Global stocks rally to record highs; gold gains – Metro US

Global stocks rally to record highs; gold gains

By Herbert Lash

NEW YORK (Reuters) – A gauge of global equity markets and Wall Street’s three major indices finished at all-time highs on Thursday in light holiday trade as a year-end rally advanced further on optimism over a U.S.-China trade agreement.

Oil rose to three-month highs, buoyed by a report showing lower U.S. crude inventories, hopes the pending Sino-U.S. trade deal will soon be signed and efforts by the Organization of the Petroleum Exporting Countries (OPEC) to curb crude supply.

Gold prices also rose.

MSCI’s all-country world index and Wall Street’s Dow Industrials, the benchmark S&P 500 and the technology-rich Nasdaq all closed at record highs.

Boxing Day holidays closed markets in Commonwealth countries around the world while a second Christmas Day shuttered markets in a swath of European countries.

Overnight in Asia, equity markets rose. China shares closed higher after Beijing laid out additional plans to bolster its economy, including infrastructure investments.

MSCI’s gauge of stocks across the globe <.MIWD00000PUS> gained 0.38% to a record, on track for its best year since 2009. The index has gained 24% this year.

Wall Street’s Dow Jones Industrial Average <.DJI> rose 105.94 points, or 0.37%, to 28,621.39. The S&P 500 <.SPX> gained 16.53 points, or 0.51%, to 3,239.91 and the Nasdaq Composite <.IXIC> added 69.51 points, or 0.78%, to 9,022.39.

MSCI’s broadest index of Asia-Pacific shares outside Japan <.MIAPJ0000PUS> closed up 0.15%, while Japan’s Nikkei <.N225> rose 0.60%. Its emerging market index rose 0.28%, lifted by a 1.1% gain in Brazil’s Bovespa <.BVSP> index, which is up 33% for the year.

Wall Street was boosted by U.S.-China trade optimism and gains in Amazon.com after a report signaled robust online holiday sales.

Amazon shares jumped 4.4% after Mastercard said U.S. shoppers spent more online during the holiday shopping season than in 2018, with e-commerce sales hitting a record.

The S&P 500, up 29% so far this year, is less than four-tenths of 1 percentage point shy of its best annual gain since 1997.

Investors in major equity markets around the world have chalked up strong gains this year, marking a contrast to a plunge late last year, noted Yousef Abbasi, global market strategist at INTL FCStone Financial Inc in New York.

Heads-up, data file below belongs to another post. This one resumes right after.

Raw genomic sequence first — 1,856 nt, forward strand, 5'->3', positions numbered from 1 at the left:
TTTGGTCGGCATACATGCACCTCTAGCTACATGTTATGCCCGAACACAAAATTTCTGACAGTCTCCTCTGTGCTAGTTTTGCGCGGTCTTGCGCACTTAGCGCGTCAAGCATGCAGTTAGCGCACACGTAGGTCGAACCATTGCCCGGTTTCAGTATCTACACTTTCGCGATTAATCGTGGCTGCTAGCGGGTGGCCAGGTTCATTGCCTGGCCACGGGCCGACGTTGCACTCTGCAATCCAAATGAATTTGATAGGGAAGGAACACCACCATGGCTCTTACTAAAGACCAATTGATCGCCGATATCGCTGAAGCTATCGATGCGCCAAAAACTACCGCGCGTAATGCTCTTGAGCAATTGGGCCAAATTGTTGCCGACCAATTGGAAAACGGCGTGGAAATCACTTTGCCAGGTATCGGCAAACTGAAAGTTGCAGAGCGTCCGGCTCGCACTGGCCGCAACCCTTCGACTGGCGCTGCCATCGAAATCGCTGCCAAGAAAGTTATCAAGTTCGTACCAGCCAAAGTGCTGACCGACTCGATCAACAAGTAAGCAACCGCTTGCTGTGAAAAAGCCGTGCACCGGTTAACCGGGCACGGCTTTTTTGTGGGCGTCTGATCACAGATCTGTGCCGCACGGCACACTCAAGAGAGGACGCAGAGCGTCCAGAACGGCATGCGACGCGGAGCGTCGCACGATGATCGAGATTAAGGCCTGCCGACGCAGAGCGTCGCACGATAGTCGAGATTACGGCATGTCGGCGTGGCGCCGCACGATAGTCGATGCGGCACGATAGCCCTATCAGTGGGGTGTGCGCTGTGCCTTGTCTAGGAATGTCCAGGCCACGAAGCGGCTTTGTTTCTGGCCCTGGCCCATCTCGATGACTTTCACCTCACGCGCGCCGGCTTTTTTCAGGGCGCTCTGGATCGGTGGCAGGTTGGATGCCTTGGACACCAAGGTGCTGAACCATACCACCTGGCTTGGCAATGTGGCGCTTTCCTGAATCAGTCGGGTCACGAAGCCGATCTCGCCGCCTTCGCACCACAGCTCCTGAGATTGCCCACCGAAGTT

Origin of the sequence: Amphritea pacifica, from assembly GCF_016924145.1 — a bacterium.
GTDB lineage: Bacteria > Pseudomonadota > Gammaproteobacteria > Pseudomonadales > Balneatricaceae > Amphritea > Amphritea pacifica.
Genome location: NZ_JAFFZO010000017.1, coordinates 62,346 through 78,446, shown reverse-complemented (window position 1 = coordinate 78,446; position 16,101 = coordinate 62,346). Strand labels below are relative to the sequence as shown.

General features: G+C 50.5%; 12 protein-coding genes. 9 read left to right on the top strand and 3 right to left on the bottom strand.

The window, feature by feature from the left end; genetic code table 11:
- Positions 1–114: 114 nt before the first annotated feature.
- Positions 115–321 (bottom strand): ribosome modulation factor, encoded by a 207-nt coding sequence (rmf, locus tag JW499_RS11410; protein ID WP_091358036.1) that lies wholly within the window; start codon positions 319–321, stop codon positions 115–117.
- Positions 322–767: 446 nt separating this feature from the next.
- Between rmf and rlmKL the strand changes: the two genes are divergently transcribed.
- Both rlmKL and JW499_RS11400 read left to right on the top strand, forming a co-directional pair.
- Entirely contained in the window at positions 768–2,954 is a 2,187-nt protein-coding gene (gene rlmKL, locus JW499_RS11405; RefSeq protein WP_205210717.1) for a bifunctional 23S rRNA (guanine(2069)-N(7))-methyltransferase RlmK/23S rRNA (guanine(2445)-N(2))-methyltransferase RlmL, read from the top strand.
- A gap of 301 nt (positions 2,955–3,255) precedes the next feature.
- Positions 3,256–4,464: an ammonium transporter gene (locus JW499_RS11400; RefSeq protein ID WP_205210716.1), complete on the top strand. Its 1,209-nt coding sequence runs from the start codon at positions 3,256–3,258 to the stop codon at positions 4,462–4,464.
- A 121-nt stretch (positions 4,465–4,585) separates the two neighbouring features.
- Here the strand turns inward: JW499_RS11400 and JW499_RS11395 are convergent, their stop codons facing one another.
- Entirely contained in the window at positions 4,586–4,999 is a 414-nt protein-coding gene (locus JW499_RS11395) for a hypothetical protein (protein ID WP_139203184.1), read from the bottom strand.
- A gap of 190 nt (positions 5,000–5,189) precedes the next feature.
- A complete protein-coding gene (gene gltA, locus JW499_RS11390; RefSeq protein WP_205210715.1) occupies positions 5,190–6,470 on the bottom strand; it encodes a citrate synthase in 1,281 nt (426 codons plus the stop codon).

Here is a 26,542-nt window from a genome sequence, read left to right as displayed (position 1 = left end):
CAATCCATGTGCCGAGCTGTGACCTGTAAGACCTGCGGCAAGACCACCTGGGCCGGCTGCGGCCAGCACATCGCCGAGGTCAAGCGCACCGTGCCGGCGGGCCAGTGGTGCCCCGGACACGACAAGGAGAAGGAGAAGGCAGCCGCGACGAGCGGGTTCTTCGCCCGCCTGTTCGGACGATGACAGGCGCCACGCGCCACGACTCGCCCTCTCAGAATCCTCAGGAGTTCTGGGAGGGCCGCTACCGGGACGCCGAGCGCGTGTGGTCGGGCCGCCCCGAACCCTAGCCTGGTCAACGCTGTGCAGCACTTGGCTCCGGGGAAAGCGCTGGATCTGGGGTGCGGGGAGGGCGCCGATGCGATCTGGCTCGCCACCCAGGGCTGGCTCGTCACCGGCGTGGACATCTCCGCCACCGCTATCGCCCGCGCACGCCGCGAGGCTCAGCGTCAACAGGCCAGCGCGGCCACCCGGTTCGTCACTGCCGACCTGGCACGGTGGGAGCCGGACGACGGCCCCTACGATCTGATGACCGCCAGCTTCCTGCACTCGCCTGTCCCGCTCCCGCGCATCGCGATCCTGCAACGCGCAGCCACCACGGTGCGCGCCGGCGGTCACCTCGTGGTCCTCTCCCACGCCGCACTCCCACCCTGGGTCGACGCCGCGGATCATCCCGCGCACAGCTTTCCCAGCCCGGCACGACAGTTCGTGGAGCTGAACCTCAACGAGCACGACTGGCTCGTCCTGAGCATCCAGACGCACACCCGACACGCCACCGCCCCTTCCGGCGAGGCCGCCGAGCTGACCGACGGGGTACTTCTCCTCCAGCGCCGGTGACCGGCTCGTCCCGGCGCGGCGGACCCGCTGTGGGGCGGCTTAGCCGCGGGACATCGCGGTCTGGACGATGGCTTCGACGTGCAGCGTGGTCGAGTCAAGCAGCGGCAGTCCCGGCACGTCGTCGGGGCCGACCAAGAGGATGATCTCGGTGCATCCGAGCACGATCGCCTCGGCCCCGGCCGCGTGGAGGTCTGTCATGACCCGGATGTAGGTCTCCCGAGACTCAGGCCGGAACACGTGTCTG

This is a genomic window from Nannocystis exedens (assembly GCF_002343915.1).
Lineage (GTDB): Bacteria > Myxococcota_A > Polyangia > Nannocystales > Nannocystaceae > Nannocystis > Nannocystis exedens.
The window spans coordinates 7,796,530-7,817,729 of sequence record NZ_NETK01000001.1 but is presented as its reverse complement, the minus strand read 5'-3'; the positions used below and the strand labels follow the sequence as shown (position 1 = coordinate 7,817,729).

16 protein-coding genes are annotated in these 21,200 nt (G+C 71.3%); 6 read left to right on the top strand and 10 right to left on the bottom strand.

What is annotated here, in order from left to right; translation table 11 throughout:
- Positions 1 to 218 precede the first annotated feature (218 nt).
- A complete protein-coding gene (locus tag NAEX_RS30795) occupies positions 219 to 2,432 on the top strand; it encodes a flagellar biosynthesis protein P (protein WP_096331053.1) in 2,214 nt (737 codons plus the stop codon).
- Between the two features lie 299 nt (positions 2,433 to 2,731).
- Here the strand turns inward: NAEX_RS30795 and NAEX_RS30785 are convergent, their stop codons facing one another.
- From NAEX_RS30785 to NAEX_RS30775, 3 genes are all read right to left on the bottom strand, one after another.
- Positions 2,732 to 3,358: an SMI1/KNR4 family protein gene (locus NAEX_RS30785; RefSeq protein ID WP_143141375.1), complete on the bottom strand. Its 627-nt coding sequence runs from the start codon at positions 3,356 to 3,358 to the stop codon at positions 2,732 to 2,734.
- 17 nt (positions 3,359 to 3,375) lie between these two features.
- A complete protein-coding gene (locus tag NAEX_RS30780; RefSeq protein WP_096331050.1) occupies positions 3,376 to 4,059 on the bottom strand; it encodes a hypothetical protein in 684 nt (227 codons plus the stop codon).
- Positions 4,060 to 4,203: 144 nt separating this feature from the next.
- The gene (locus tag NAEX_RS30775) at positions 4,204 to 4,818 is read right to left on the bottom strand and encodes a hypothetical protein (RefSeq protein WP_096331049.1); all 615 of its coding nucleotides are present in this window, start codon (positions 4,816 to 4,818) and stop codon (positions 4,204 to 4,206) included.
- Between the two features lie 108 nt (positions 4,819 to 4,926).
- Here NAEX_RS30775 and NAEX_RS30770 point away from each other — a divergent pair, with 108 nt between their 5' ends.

“People are pretty happy with this year,” he said.

Fourth-quarter earnings will soon come into focus in January, which should highlight whether sentiment among corporate management has improved, Abbasi said.

Recession fears scuttled capital expenditure plans during much of 2019, but strong employment and signs of an improving global economy suggest that will change next year.

The number of Americans filing applications for unemployment benefits fell last week in a sign of ongoing labor market strength.

A spokesman for China’s commerce ministry said Chinese and U.S. officials are in close touch and going through necessary procedures before signing a Phase 1 trade deal.

Gold prices rose to a two-month high. Spot gold added 0.8% to $1,510.98 an ounce.

Gold has been on the rise recently as a hedge against potential inflation, dollar weakness and increased equity market volatility in 2020, Abbasi said.

U.S. government debt yields fell after the Treasury Department sold $32 billion in seven-year notes to strong demand. The notes sold at a high yield of 1.855% in light trading volume.

Benchmark 10-year notes last rose 4/32 in price to yield 1.8944%.

The auction comes after a $41 billion sale of five-year notes on Tuesday met strong demand and slightly soft interest in a $40 billion two-year note sale on Monday.

The dollar mostly edged lower, while oil gained. Against the Japanese yen, the dollar rose to a near two-week high as U.S.-China trade optimism sapped demand for safe-haven currencies.

The dollar index <.DXY> fell 0.1%, with the euro up 0.1% to $1.1101. The yen weakened 0.25% versus the greenback at 109.64 per dollar.

Brent crude , the global benchmark, settled up 72 cents at $67.92 a barrel, the highest since Sept. 17. U.S. West Texas Intermediate crude gained 57 cents to settle at $61.68 a barrel.

Brent has rallied 25% in 2019, supported by supply cuts by OPEC and allies including Russia.

The American Petroleum Institute, an oil industry group, said late Tuesday that U.S. crude stocks fell by 7.9 million barrels last week, much more than analysts had forecast. [API/S]

U.S. gold futures settled 0.7% higher at $1,514.40 an ounce.

(Reporting by Herbert Lash; Editing by Dan Grebler)

More from our Sister Sites